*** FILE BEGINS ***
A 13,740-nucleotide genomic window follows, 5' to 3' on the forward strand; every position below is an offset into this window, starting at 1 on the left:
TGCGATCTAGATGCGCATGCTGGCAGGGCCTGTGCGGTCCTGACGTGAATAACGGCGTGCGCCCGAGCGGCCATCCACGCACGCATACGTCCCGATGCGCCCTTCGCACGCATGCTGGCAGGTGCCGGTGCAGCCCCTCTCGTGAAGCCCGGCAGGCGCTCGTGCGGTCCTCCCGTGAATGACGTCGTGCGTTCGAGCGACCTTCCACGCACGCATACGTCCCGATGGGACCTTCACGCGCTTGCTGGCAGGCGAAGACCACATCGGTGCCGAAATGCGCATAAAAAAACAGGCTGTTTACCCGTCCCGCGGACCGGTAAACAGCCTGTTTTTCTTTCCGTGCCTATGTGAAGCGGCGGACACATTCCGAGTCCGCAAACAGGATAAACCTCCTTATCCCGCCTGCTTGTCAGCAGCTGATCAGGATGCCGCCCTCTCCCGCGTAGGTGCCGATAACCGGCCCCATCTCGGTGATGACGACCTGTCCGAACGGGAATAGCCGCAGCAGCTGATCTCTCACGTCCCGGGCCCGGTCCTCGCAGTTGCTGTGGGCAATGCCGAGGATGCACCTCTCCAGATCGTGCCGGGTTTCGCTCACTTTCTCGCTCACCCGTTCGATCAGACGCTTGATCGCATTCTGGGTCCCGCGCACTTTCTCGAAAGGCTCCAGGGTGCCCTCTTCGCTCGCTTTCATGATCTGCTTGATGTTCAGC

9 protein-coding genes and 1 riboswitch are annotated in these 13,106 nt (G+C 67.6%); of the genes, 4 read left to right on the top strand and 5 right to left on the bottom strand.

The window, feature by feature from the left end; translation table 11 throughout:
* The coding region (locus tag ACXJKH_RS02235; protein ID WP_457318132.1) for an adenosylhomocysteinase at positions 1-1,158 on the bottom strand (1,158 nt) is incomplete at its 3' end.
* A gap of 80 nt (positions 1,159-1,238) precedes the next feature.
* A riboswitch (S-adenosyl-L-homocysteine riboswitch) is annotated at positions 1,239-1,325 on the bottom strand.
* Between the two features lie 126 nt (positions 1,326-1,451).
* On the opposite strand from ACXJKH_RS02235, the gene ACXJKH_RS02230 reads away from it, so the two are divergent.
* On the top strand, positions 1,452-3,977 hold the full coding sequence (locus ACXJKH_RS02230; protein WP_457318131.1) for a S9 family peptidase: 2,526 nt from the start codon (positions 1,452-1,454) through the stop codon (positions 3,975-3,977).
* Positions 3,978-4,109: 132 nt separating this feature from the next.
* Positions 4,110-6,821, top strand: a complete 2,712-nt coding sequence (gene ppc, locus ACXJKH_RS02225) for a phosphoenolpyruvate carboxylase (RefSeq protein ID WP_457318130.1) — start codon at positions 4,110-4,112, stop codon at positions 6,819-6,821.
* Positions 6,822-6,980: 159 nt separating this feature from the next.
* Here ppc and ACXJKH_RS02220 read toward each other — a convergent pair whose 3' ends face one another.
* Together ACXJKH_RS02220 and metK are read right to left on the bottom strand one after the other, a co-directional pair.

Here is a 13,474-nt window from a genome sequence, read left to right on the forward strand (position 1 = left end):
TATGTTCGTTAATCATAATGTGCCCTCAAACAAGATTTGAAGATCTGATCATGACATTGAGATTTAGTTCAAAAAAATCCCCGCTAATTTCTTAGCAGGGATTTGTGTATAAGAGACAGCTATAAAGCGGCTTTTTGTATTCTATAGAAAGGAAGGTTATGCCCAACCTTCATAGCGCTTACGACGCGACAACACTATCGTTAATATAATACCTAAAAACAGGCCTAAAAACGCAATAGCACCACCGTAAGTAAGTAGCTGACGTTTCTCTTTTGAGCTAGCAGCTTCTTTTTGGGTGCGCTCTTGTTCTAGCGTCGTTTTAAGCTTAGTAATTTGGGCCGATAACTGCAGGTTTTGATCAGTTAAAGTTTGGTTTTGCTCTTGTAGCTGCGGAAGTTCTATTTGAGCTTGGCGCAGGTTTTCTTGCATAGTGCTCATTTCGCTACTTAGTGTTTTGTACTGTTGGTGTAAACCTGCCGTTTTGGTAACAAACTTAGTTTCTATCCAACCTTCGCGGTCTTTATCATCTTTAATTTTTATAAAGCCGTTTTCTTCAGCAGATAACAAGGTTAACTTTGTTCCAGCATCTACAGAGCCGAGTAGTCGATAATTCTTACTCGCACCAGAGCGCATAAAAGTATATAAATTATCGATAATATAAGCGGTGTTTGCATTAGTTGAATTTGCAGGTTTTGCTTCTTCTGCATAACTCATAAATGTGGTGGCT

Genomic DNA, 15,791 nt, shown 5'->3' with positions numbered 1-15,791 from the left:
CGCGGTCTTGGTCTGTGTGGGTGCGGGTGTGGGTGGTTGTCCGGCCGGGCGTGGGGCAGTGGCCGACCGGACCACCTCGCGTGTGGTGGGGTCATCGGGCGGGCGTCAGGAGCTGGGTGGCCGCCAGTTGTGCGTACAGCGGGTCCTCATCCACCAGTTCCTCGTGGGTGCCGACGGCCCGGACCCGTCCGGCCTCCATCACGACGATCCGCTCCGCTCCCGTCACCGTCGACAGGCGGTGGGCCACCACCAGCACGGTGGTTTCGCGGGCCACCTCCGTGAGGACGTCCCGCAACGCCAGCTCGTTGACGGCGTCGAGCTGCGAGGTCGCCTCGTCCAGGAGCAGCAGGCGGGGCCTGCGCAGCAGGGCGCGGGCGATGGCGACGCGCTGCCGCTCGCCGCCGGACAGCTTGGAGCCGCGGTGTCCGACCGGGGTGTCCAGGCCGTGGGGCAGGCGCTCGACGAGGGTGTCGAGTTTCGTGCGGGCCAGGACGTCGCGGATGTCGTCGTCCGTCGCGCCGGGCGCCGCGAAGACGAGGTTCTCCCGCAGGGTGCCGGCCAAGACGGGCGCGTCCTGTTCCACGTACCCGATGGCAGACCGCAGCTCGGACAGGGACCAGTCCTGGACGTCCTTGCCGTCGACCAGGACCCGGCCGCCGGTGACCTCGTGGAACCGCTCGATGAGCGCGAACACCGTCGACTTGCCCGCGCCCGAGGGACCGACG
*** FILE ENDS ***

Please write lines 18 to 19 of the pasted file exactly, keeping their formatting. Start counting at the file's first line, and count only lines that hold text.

Genomic DNA, 15,791 nt, shown 5'->3' with positions numbered 1-15,791 from the left:
CGCGGTCTTGGTCTGTGTGGGTGCGGGTGTGGGTGGTTGTCCGGCCGGGCGTGGGGCAGTGGCCGACCGGACCACCTCGCGTGTGGTGGGGTCATCGGGCGGGCGTCAGGAGCTGGGTGGCCGCCAGTTGTGCGTACAGCGGGTCCTCATCCACCAGTTCCTCGTGGGTGCCGACGGCCCGGACCCGTCCGGCCTCCATCACGACGATCCGCTCCGCTCCCGTCACCGTCGACAGGCGGTGGGCCACCACCAGCACGGTGGTTTCGCGGGCCACCTCCGTGAGGACGTCCCGCAACGCCAGCTCGTTGACGGCGTCGAGCTGCGAGGTCGCCTCGTCCAGGAGCAGCAGGCGGGGCCTGCGCAGCAGGGCGCGGGCGATGGCGACGCGCTGCCGCTCGCCGCCGGACAGCTTGGAGCCGCGGTGTCCGACCGGGGTGTCCAGGCCGTGGGGCAGGCGCTCGACGAGGGTGTCGAGTTTCGTGCGGGCCAGGACGTCGCGGATGTCGTCGTCCGTCGCGCCGGGCGCCGCGAAGACGAGGTTCTCCCGCAGGGTGCCGGCCAAGACGGGCGCGTCCTGTTCCACGTACCCGATGGCAGACCGCAGCTCGGACAGGGACCAGTCCTGGACGTCCTTGCCGTCGACCAGGACCCGGCCGCCGGTGACCTCGTGGAACCGCTCGATGAGCGCGAACACCGTCGACTTGCCCGCGCCCGAGGGACCGACG